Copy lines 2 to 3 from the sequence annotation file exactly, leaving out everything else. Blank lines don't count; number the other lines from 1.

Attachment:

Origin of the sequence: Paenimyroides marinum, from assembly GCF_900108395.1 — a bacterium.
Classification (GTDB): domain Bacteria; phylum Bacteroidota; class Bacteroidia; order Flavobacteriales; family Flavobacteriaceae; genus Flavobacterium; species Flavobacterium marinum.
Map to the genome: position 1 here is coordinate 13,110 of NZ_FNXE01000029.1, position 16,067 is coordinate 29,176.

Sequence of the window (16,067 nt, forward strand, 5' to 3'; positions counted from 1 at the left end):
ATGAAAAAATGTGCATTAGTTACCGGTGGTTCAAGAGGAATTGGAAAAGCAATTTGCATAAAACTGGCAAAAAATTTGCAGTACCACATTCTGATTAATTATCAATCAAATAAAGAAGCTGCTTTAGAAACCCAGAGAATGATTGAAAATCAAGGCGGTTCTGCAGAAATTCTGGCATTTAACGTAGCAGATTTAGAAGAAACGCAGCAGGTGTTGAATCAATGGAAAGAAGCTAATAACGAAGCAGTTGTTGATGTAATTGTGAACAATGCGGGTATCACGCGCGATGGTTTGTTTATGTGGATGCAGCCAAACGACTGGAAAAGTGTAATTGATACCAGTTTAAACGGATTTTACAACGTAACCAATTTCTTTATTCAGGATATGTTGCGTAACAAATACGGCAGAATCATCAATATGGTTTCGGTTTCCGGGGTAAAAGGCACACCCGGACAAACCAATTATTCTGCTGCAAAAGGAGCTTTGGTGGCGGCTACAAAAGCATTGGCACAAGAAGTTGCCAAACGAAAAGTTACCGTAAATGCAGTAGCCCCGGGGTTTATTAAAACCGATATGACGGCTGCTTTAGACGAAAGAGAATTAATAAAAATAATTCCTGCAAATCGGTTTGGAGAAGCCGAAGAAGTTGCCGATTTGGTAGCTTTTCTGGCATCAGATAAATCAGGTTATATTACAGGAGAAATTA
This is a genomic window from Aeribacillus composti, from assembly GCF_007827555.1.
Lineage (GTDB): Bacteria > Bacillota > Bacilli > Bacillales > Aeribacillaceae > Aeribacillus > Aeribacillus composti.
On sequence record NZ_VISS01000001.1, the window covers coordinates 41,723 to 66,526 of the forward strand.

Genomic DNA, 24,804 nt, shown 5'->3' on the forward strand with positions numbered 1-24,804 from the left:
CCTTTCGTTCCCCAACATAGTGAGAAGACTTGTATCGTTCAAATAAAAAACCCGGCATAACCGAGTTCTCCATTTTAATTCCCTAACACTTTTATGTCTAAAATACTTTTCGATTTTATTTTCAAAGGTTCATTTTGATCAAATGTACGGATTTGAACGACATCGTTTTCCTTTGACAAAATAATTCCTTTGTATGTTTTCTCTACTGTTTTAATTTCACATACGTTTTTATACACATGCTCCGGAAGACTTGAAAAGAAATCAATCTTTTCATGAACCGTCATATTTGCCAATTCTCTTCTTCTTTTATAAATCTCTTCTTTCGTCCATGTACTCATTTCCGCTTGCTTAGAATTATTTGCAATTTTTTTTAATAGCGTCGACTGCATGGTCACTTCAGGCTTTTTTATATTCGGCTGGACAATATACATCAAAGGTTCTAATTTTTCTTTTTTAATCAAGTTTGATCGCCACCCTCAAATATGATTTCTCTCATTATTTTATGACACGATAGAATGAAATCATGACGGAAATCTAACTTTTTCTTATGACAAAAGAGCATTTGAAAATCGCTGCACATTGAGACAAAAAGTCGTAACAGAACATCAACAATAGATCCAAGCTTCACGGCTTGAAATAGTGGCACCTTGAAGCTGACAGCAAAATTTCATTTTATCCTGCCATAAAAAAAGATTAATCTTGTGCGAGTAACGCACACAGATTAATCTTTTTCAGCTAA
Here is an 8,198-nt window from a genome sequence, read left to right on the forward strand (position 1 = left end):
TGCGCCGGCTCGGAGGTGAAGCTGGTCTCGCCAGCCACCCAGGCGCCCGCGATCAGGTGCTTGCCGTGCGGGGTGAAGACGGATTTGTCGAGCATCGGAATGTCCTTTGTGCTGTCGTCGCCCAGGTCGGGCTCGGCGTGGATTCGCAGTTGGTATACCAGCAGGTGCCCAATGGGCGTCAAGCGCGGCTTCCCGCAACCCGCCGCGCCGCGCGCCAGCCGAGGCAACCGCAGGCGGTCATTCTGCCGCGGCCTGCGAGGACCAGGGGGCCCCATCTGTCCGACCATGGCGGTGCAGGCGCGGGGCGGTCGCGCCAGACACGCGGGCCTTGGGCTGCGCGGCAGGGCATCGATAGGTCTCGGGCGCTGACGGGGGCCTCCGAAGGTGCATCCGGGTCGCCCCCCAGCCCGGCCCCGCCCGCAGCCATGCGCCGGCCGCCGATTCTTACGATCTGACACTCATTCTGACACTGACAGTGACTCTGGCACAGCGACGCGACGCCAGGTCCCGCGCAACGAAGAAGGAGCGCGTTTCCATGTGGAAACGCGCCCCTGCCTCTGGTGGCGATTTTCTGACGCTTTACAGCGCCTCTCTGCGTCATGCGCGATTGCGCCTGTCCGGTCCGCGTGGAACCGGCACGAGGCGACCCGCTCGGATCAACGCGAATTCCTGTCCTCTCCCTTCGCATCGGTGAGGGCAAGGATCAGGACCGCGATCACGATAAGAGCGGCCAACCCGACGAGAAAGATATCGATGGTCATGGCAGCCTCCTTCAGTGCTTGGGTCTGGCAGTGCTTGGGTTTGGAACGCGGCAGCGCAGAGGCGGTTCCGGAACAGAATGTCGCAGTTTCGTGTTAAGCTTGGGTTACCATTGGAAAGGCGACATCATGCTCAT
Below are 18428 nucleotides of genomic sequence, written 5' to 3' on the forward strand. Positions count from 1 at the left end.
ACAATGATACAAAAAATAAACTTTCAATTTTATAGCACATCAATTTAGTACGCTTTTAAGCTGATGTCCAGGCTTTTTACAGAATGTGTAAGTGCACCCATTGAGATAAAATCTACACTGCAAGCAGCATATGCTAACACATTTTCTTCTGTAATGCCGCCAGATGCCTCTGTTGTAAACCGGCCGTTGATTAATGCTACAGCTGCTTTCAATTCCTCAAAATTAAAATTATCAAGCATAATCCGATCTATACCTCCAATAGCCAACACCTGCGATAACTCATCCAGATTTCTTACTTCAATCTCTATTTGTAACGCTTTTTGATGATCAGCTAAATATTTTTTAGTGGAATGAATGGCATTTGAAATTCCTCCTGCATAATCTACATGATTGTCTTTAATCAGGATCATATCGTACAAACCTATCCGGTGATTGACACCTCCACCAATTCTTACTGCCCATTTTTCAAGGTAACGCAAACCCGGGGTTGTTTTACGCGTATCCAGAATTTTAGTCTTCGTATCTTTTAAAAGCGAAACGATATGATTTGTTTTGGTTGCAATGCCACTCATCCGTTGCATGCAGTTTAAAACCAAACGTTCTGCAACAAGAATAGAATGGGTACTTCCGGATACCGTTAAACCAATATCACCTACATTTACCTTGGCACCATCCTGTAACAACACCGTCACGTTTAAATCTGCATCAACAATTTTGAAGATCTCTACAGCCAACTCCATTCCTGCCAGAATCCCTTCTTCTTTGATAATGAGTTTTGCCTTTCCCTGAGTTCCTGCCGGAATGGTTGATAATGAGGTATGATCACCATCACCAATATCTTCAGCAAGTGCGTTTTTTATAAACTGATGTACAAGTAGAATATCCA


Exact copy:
Classification (GTDB): domain Bacteria; phylum Bacteroidota; class Bacteroidia; order Flavobacteriales; family Flavobacteriaceae; genus Flavobacterium; species Flavobacterium marinum.
Map to the genome: position 1 here is coordinate 13,110 of NZ_FNXE01000029.1, position 16,067 is coordinate 29,176.